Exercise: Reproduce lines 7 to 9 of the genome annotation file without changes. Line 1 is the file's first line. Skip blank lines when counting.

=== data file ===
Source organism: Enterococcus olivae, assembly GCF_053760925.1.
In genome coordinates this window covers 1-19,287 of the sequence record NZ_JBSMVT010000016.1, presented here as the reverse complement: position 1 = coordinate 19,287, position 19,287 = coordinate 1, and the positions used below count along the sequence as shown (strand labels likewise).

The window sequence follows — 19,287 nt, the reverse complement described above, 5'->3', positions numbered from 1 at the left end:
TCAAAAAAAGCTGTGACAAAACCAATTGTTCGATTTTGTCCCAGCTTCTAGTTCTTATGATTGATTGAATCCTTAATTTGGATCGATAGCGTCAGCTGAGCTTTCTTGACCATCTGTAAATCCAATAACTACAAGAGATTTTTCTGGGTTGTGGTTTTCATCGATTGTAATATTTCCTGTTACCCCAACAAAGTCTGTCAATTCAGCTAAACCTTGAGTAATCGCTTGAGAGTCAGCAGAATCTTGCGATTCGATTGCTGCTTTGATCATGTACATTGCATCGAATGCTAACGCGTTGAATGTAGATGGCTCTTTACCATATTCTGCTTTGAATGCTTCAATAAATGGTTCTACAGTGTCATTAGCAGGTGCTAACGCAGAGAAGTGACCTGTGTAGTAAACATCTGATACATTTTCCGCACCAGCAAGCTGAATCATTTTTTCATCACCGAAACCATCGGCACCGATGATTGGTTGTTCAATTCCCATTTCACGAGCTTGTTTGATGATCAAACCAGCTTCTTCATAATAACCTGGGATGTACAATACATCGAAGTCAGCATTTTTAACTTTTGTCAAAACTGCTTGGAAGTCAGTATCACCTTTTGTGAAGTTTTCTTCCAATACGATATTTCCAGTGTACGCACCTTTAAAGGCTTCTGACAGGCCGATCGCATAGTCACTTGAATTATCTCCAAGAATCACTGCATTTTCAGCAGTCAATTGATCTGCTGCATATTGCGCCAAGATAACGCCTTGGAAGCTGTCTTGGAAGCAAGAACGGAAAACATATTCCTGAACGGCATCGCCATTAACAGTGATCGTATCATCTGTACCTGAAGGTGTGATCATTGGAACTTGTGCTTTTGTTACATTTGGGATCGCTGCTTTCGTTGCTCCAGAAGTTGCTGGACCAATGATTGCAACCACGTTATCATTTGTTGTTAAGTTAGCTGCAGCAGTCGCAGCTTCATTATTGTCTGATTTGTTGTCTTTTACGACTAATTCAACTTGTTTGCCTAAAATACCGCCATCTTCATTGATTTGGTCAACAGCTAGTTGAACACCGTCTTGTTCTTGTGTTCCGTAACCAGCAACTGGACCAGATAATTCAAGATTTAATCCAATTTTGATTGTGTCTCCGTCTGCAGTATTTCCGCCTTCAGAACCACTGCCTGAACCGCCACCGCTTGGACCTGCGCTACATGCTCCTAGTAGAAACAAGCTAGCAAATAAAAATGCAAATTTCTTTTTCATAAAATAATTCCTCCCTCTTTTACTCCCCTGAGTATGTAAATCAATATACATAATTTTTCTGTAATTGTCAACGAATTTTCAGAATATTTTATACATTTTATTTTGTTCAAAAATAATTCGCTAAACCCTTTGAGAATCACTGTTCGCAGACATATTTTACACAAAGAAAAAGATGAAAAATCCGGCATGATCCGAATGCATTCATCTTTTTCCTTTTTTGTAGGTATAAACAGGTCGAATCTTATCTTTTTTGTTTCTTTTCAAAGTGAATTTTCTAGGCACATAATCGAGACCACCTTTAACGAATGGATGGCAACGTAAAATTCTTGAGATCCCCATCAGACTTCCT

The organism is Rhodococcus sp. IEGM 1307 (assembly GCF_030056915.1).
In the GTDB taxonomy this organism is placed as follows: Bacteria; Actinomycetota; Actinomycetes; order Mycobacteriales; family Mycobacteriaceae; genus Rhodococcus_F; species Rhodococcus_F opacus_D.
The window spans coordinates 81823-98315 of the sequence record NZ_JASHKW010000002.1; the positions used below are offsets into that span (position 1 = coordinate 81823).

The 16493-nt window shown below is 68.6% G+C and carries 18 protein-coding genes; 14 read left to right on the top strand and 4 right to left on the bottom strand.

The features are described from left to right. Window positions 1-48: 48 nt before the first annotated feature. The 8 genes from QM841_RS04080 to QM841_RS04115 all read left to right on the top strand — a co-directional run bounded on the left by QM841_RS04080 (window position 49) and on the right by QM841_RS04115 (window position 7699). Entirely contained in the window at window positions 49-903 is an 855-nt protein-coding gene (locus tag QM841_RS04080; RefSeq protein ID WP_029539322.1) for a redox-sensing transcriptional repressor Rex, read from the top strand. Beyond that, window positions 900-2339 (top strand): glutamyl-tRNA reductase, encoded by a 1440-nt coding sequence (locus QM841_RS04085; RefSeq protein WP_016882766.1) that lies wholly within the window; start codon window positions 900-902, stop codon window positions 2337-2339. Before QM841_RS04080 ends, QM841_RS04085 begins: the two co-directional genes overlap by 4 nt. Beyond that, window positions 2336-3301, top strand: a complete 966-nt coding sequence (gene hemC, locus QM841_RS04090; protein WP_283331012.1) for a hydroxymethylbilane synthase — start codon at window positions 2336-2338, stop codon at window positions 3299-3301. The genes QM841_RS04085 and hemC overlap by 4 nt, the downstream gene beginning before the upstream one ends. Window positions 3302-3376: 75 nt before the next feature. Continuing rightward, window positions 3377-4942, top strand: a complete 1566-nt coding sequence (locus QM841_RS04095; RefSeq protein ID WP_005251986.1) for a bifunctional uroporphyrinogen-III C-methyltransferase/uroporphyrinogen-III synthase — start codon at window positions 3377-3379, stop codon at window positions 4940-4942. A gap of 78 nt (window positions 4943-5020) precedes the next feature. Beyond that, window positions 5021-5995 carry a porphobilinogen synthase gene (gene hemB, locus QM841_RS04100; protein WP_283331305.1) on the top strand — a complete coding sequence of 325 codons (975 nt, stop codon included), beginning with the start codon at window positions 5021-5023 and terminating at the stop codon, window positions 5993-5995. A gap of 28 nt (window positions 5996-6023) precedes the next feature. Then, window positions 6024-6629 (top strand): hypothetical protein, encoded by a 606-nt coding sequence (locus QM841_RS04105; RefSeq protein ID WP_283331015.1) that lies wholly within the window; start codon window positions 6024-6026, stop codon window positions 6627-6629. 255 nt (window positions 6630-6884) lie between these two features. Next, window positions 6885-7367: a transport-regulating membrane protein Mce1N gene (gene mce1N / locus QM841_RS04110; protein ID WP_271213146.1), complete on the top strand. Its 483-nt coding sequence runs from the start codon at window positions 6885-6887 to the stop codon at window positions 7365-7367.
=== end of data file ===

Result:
The window spans coordinates 81823-98315 of the sequence record NZ_JASHKW010000002.1; the positions used below are offsets into that span (position 1 = coordinate 81823).

The 16493-nt window shown below is 68.6% G+C and carries 18 protein-coding genes; 14 read left to right on the top strand and 4 right to left on the bottom strand.

The features are described from left to right. Window positions 1-48: 48 nt before the first annotated feature. The 8 genes from QM841_RS04080 to QM841_RS04115 all read left to right on the top strand — a co-directional run bounded on the left by QM841_RS04080 (window position 49) and on the right by QM841_RS04115 (window position 7699). Entirely contained in the window at window positions 49-903 is an 855-nt protein-coding gene (locus tag QM841_RS04080; RefSeq protein ID WP_029539322.1) for a redox-sensing transcriptional repressor Rex, read from the top strand. Beyond that, window positions 900-2339 (top strand): glutamyl-tRNA reductase, encoded by a 1440-nt coding sequence (locus QM841_RS04085; RefSeq protein WP_016882766.1) that lies wholly within the window; start codon window positions 900-902, stop codon window positions 2337-2339. Before QM841_RS04080 ends, QM841_RS04085 begins: the two co-directional genes overlap by 4 nt. Beyond that, window positions 2336-3301, top strand: a complete 966-nt coding sequence (gene hemC, locus QM841_RS04090; protein WP_283331012.1) for a hydroxymethylbilane synthase — start codon at window positions 2336-2338, stop codon at window positions 3299-3301. The genes QM841_RS04085 and hemC overlap by 4 nt, the downstream gene beginning before the upstream one ends. Window positions 3302-3376: 75 nt before the next feature. Continuing rightward, window positions 3377-4942, top strand: a complete 1566-nt coding sequence (locus QM841_RS04095; RefSeq protein ID WP_005251986.1) for a bifunctional uroporphyrinogen-III C-methyltransferase/uroporphyrinogen-III synthase — start codon at window positions 3377-3379, stop codon at window positions 4940-4942. A gap of 78 nt (window positions 4943-5020) precedes the next feature. Beyond that, window positions 5021-5995 carry a porphobilinogen synthase gene (gene hemB, locus QM841_RS04100; protein WP_283331305.1) on the top strand — a complete coding sequence of 325 codons (975 nt, stop codon included), beginning with the start codon at window positions 5021-5023 and terminating at the stop codon, window positions 5993-5995. A gap of 28 nt (window positions 5996-6023) precedes the next feature. Then, window positions 6024-6629 (top strand): hypothetical protein, encoded by a 606-nt coding sequence (locus QM841_RS04105; RefSeq protein ID WP_283331015.1) that lies wholly within the window; start codon window positions 6024-6026, stop codon window positions 6627-6629. 255 nt (window positions 6630-6884) lie between these two features. Next, window positions 6885-7367: a transport-regulating membrane protein Mce1N gene (gene mce1N / locus QM841_RS04110; protein ID WP_271213146.1), complete on the top strand. Its 483-nt coding sequence runs from the start codon at window positions 6885-6887 to the stop codon at window positions 7365-7367.